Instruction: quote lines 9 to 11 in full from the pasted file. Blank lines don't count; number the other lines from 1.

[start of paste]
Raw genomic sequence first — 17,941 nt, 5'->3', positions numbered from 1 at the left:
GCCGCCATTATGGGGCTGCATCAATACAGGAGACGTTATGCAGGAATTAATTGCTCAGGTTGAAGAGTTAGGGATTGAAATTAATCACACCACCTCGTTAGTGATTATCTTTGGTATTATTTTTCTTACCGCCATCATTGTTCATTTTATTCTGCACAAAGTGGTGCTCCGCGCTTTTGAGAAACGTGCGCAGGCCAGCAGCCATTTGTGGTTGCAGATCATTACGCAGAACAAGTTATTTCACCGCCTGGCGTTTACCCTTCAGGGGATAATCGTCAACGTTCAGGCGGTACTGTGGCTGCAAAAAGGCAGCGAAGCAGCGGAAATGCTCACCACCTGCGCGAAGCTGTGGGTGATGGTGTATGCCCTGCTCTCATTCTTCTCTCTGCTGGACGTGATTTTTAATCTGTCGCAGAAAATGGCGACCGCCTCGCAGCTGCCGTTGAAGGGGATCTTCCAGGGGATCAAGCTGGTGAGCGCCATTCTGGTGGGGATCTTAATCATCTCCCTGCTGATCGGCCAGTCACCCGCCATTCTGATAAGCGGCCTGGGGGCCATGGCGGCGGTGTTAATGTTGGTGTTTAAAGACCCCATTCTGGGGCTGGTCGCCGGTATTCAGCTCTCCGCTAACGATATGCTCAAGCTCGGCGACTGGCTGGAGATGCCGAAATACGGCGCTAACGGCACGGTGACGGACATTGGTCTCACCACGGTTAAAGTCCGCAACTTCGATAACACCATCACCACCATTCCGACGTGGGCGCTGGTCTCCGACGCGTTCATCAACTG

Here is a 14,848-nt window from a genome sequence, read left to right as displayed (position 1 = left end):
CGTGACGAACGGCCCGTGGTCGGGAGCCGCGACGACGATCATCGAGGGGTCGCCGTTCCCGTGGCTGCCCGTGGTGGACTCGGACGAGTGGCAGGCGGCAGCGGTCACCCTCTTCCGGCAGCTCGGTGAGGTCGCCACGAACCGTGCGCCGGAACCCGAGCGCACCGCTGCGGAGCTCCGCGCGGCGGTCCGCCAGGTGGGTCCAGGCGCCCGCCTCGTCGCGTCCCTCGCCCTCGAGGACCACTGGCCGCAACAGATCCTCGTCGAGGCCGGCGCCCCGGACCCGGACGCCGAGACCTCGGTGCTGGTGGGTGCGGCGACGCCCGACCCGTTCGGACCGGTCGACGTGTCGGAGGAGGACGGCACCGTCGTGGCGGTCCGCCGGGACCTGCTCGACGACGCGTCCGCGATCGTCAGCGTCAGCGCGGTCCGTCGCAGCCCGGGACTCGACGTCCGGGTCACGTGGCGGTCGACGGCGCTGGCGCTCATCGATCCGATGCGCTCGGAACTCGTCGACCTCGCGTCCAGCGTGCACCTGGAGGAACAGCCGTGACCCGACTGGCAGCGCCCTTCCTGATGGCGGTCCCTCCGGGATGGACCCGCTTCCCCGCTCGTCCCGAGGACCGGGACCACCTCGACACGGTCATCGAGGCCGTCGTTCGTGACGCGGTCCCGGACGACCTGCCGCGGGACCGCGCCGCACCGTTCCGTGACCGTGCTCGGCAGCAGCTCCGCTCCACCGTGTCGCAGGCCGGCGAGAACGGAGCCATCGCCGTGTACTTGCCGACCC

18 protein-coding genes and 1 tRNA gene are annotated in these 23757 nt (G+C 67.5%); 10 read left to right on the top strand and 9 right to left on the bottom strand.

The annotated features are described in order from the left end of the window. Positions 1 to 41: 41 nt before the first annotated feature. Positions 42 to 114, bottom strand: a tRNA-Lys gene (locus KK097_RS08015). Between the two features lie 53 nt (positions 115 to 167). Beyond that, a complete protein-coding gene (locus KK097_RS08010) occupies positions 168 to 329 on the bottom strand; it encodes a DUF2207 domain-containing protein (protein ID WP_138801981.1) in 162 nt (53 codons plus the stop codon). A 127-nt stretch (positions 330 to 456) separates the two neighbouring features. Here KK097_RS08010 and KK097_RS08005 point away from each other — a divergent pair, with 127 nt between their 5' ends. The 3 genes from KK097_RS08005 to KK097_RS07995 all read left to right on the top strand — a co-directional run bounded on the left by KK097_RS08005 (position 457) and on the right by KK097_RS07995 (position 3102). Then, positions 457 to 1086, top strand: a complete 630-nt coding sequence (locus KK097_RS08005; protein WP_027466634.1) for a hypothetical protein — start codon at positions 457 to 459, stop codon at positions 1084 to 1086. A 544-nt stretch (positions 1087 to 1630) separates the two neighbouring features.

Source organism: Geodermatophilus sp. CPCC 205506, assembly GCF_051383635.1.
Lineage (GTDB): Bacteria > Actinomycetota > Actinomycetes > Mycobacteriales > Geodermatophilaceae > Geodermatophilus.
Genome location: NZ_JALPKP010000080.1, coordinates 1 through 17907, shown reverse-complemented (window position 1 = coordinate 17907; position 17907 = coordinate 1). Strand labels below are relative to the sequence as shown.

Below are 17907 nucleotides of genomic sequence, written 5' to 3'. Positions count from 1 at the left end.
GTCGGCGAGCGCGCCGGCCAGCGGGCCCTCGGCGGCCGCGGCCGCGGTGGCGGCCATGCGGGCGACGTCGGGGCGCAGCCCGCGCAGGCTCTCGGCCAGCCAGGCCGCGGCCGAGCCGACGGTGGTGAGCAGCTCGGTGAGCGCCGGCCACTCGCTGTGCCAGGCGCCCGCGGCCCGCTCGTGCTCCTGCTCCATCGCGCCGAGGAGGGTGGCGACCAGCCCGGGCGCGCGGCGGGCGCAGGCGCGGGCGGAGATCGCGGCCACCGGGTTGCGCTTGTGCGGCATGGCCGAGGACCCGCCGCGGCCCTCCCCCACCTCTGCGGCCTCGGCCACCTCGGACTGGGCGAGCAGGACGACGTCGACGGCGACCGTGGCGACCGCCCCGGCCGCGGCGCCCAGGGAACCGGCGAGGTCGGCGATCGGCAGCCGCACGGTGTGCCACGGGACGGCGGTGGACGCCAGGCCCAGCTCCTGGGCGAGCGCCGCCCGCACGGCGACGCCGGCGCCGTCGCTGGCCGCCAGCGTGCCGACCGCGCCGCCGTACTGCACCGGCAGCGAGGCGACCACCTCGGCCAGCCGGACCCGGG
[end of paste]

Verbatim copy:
Genome location: NZ_JALPKP010000080.1, coordinates 1 through 17907, shown reverse-complemented (window position 1 = coordinate 17907; position 17907 = coordinate 1). Strand labels below are relative to the sequence as shown.

Below are 17907 nucleotides of genomic sequence, written 5' to 3'. Positions count from 1 at the left end.
GTCGGCGAGCGCGCCGGCCAGCGGGCCCTCGGCGGCCGCGGCCGCGGTGGCGGCCATGCGGGCGACGTCGGGGCGCAGCCCGCGCAGGCTCTCGGCCAGCCAGGCCGCGGCCGAGCCGACGGTGGTGAGCAGCTCGGTGAGCGCCGGCCACTCGCTGTGCCAGGCGCCCGCGGCCCGCTCGTGCTCCTGCTCCATCGCGCCGAGGAGGGTGGCGACCAGCCCGGGCGCGCGGCGGGCGCAGGCGCGGGCGGAGATCGCGGCCACCGGGTTGCGCTTGTGCGGCATGGCCGAGGACCCGCCGCGGCCCTCCCCCACCTCTGCGGCCTCGGCCACCTCGGACTGGGCGAGCAGGACGACGTCGACGGCGACCGTGGCGACCGCCCCGGCCGCGGCGCCCAGGGAACCGGCGAGGTCGGCGATCGGCAGCCGCACGGTGTGCCACGGGACGGCGGTGGACGCCAGGCCCAGCTCCTGGGCGAGCGCCGCCCGCACGGCGACGCCGGCGCCGTCGCTGGCCGCCAGCGTGCCGACCGCGCCGCCGTACTGCACCGGCAGCGAGGCGACCACCTCGGCCAGCCGGACCCGGG